We had an excited passenger on our flight from Port au Prince to Miami. This lead to him receiving a personal escort off our plane when we reached Miami. Police, boarder control, and TSA were happy to come on the plane and show him to the exit when we landed. Due to this it delayed us slightly as we looked to deplane and make our way through customs. It was tight, but we made our connection to Chicago. Upon arrival in Chicago we started to make our way to our gate for the final leg of our trek home, when we received notification of our flight being delayed an hour. While this was not good news we did take the opportunity to grab food many had been craving while in Haiti.

After making our final connection to Waterloo we touched down a little after 10:30 PM. Unfortunately, three checked bags did not make the same travels we did throughout the day. Flexibility and adaptability were definitely traits we looked for on our travel day as well as the entire week. Thanks to all who ventured to Haiti, supported us, and continue to look to the future! Great things are ahead as we continue our collaboration with UCCC!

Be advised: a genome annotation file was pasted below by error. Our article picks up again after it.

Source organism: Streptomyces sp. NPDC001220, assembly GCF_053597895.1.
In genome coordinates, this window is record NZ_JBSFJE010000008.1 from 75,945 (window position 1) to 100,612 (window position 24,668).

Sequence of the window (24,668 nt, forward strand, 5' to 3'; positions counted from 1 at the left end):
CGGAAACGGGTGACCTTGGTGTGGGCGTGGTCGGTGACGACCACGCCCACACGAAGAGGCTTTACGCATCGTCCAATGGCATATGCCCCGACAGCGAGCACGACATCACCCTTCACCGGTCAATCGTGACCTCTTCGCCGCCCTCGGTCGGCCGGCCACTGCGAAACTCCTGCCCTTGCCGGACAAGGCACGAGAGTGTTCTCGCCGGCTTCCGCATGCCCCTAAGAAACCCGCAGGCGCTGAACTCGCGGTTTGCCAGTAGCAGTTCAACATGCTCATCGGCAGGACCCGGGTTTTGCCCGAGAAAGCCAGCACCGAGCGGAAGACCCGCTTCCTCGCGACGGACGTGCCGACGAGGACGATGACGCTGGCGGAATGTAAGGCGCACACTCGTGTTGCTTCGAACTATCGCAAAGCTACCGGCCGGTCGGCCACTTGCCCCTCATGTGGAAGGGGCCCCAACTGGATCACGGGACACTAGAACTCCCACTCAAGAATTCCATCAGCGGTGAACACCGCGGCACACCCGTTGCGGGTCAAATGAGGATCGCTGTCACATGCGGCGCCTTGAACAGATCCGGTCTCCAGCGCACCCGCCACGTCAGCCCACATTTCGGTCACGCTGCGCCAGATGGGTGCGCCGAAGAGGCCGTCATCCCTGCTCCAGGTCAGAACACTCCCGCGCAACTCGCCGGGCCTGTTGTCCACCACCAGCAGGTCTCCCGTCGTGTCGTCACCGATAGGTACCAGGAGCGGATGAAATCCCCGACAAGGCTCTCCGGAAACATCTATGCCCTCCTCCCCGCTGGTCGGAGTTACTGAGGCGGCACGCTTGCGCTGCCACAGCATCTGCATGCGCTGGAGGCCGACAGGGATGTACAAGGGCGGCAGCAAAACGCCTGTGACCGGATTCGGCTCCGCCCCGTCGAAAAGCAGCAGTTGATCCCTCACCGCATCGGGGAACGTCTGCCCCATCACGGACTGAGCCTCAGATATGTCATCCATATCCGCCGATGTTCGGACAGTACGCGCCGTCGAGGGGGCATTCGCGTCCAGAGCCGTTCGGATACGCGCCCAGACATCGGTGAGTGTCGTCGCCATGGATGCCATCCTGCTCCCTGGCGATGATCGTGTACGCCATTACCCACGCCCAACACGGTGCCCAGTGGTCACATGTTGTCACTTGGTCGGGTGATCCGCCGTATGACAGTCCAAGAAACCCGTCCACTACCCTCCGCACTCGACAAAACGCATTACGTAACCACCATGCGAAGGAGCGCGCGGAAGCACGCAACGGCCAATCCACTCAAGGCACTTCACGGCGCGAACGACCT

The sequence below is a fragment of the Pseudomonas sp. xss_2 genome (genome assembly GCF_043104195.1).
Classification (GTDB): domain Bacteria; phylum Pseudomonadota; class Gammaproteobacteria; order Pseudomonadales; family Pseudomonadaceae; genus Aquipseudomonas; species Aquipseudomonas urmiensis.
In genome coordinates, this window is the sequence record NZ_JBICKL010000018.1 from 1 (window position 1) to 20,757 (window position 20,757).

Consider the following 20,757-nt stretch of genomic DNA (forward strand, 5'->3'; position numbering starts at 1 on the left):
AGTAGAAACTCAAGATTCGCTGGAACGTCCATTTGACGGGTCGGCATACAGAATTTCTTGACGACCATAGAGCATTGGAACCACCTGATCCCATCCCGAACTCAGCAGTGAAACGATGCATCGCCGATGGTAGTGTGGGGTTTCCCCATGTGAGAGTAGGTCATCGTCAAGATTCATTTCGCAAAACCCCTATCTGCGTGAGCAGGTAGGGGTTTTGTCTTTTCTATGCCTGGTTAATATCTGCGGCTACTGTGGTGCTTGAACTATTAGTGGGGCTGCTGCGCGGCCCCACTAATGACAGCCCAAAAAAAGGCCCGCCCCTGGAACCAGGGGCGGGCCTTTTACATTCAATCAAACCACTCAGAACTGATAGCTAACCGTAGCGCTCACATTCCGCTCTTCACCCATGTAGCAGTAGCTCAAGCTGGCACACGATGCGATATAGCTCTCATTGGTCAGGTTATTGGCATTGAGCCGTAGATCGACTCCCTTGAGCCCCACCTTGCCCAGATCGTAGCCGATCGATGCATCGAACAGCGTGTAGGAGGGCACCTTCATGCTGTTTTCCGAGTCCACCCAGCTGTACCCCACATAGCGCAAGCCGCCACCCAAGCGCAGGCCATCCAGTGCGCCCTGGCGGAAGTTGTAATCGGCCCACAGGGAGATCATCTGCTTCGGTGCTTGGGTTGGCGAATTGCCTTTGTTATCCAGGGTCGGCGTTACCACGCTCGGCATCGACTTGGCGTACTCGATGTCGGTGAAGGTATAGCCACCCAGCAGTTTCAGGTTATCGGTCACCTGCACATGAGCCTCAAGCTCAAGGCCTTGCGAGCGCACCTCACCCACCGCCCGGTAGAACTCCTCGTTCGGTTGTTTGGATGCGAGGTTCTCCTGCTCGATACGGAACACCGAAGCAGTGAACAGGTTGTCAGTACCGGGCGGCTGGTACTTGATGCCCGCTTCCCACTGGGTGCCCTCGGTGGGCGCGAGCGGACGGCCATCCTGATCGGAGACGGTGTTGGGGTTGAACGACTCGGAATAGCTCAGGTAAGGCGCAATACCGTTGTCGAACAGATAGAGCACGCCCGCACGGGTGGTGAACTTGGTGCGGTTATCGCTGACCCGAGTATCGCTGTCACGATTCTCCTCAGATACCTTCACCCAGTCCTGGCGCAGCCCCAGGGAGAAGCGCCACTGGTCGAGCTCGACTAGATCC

Saturday, January 7, 2017

Shopping, Recreation, and a Concert in Haiti

Today marked our last full day in Haiti. We kicked off our Saturday by traveling to Pignon (about 7 miles from Caiman). This is a larger market than students have been able to visit in the past. This market was definitely an eye opening experience for many. The market is very crowded and you can purchase about anything and everything. They were selling clothing, jewelry, crops, livestock, meat, and much more. Before we left the market we stepped into a brick oven bakery to see how they make the delicious bread we enjoy. It is a very labor intensive process as they run the dough through a press (hand operated by two people) numerous times.